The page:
Today’s video, in addition to almost being late, and a lot more difficult to put together than most, tries something new. Rather than talk about what is, or what was, I go in depth on what could happen if we continue on our current path. Essentially today’s video is science fiction. I’d like to do more of this. There isn’t enough imagination in foreign policy discussion. There should be more thinking about where we are going. This can be pretty negative, like today’s forecast of how a war between the US and Iran would go. But it can also be positive.
There’s an assumption that politics and geopolitics should be serious, boring stuff. This is a problem, because it fundamentally misunderstands what we’re dealing with here. Everything in government and politics is based on fantasy. Everybody’s trying to figure out what comes next, and also imagine it. Not reckoning with this fact has led to people taking the past 15 years of US foreign policy seriously, which is a terrible mistake. It’s had very serious consequences, but it’s basically one big practical joke that everybody is expected to take seriously for some reason.
I read a lot. It’s roughly 75% history, and 25% science fiction. Some might see that 25% as recreational, but I don’t necessarily see it that way. History is the study of the past, Science Fiction is the study of the future. By looking at both, I think I get better at understanding the present. Which is a long way of saying I might be doing more Sci-Fi themed vids like today’s in the recent future.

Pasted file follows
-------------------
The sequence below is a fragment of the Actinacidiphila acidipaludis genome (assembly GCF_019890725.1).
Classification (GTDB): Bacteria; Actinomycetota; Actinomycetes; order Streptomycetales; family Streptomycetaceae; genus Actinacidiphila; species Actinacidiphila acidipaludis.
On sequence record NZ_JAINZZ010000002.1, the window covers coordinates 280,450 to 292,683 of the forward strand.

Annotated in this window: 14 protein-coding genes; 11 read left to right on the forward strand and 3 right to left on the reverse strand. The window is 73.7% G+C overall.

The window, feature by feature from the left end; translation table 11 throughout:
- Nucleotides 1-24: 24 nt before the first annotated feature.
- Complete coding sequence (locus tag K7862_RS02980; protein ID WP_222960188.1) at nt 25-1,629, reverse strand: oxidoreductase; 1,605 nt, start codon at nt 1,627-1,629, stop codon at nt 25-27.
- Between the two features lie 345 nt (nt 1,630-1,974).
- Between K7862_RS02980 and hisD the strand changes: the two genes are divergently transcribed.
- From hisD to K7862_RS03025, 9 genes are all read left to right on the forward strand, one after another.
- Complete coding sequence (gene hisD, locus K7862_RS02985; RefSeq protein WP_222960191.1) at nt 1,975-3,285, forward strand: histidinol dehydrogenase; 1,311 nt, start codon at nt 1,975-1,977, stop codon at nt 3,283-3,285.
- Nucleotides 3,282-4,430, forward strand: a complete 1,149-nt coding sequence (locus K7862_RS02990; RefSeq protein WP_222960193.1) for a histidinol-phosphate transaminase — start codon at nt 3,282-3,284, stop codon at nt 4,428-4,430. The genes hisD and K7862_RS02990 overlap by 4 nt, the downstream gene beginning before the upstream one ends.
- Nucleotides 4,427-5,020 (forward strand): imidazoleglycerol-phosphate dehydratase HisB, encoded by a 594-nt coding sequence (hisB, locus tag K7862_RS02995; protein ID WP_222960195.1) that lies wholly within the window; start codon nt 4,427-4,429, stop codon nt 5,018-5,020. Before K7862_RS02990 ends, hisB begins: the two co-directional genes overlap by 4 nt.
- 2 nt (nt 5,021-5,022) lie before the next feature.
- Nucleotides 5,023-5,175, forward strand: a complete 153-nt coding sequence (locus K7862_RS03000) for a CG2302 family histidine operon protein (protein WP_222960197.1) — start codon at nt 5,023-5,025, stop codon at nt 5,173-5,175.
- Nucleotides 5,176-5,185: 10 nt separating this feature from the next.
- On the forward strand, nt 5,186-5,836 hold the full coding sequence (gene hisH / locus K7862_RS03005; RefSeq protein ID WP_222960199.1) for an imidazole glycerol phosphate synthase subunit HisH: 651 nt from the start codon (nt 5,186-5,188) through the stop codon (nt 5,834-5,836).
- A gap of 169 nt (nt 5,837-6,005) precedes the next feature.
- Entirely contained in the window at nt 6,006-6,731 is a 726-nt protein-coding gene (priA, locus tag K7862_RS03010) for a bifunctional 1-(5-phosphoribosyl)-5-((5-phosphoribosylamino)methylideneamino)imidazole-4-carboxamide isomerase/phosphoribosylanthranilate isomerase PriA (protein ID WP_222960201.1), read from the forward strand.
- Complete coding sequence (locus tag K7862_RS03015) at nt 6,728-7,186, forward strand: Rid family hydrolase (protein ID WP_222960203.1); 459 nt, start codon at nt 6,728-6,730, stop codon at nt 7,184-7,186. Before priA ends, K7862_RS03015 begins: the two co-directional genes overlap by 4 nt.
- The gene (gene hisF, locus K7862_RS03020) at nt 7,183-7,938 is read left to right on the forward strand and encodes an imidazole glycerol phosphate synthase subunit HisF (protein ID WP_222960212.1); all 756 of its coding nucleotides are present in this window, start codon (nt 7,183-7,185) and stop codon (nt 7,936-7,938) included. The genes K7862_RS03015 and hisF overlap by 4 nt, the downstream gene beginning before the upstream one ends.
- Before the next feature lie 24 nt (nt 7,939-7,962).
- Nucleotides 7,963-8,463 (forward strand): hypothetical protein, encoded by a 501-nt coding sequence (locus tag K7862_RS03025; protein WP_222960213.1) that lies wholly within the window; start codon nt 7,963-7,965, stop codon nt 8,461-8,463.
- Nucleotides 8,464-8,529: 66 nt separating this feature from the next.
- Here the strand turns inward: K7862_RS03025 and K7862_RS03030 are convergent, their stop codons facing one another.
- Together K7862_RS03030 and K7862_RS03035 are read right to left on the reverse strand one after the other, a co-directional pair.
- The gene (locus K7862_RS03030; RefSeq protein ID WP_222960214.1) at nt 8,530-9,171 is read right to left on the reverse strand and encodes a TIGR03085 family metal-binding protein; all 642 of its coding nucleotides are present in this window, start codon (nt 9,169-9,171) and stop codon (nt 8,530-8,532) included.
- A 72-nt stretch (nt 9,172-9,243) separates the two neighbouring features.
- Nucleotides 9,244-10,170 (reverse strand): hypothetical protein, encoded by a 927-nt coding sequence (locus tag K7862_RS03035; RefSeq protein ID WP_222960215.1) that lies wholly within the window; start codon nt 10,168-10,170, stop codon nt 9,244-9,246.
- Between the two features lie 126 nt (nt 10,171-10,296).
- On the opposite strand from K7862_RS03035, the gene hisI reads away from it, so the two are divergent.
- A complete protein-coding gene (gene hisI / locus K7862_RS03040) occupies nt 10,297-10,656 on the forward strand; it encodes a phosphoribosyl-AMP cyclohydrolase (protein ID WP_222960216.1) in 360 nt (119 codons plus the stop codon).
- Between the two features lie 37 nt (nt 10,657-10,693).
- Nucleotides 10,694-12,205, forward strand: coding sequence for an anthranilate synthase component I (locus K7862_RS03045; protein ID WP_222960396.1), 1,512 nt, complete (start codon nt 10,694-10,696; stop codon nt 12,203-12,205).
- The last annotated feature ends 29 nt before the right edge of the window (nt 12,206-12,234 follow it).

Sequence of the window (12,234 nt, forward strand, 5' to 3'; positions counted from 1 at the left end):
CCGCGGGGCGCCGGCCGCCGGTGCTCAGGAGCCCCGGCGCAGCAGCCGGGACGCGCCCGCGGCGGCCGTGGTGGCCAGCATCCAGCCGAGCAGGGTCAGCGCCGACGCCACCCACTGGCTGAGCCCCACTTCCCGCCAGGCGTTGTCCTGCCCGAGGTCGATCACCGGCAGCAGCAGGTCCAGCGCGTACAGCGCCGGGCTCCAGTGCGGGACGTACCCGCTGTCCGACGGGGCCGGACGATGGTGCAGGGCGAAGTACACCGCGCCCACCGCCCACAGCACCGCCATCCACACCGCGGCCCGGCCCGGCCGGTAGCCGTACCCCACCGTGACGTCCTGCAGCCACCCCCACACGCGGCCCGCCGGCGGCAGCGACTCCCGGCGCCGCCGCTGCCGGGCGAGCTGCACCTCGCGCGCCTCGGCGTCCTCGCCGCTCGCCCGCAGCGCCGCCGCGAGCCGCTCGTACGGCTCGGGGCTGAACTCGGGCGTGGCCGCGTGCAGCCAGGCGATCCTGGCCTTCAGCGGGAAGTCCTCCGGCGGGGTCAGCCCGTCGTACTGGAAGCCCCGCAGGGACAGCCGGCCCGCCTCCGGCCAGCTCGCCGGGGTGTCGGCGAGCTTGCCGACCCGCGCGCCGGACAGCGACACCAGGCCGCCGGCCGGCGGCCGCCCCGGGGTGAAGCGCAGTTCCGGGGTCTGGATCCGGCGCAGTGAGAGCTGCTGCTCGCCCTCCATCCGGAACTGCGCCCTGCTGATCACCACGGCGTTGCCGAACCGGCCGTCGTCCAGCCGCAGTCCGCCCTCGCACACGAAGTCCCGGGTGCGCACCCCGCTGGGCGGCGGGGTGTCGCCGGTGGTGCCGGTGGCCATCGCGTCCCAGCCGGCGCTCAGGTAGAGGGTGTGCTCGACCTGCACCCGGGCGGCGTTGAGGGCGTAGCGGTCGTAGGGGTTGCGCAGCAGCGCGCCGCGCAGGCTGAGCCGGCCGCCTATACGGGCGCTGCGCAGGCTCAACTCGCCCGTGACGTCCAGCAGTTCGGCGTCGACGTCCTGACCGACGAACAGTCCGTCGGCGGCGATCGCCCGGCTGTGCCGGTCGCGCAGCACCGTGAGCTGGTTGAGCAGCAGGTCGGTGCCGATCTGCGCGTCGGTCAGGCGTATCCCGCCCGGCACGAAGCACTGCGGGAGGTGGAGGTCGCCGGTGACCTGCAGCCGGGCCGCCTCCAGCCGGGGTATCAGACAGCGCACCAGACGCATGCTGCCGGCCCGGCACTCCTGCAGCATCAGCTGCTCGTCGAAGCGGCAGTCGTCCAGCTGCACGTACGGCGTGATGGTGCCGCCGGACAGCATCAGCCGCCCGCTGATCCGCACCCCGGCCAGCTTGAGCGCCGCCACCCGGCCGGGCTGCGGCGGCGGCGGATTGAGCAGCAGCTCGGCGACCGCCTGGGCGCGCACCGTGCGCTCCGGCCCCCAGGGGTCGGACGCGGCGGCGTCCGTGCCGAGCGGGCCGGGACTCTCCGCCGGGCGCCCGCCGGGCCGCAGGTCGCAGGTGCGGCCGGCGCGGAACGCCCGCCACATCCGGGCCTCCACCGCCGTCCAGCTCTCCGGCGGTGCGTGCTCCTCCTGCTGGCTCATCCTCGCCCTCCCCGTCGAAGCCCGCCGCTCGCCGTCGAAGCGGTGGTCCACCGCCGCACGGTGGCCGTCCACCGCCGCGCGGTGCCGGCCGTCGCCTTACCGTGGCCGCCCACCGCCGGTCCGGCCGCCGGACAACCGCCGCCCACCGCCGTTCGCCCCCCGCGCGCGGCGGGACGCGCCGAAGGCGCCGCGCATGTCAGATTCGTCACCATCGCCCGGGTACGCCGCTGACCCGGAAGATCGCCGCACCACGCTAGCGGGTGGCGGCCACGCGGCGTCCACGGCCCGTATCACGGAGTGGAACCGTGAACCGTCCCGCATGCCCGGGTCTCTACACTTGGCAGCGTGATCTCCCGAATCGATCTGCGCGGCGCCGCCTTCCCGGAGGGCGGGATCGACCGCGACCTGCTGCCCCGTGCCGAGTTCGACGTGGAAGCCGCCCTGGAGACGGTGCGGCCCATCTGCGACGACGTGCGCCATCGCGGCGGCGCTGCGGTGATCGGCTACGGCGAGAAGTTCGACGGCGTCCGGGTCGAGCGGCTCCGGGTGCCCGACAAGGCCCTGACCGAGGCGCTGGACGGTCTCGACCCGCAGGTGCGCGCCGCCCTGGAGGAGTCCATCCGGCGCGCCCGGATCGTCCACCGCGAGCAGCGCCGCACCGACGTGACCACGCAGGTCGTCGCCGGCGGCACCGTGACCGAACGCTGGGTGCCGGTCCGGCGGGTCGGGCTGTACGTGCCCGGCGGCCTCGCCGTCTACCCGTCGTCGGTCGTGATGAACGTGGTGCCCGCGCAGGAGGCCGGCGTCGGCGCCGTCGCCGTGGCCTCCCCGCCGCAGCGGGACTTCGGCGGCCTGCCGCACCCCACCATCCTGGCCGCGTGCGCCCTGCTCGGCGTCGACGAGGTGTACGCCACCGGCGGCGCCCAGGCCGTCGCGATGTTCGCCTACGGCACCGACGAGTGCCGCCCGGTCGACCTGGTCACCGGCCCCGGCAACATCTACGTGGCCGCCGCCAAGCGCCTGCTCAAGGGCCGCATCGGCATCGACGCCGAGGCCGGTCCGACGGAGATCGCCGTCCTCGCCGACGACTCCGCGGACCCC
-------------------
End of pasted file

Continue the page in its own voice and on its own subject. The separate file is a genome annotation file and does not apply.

The conflict in Afrin may have been my most requested topic ever. I’m glad that folks have forced me to at Syria again. I was dreading it a bit, though, because the subject is super depressing. The war is both horrific and infantile, where some players are desperately hanging on, and others are just idly running around destroying things and destroying people.
The United States would be the prime example of the latter. We’re barely aware of what we’re doing, and what has happened. We are constantly told that Syria somehow means that US leadership is waning, or that other actors are “winning” the war. Believing this requires complete ignorance of the real power dynamics here. The US is much more powerful than any other belligerent, and by any objective analysis my government is the only entity that has “won” anything here. If Syria was a board game, Washington, DC would be the winner. But Syria isn’t a board game. It’s a country that has been destroyed. It may take decades, but there will be consequences. This video lays out the whole depressing state of affairs in Syria today, and yes, it also deals with Afrin.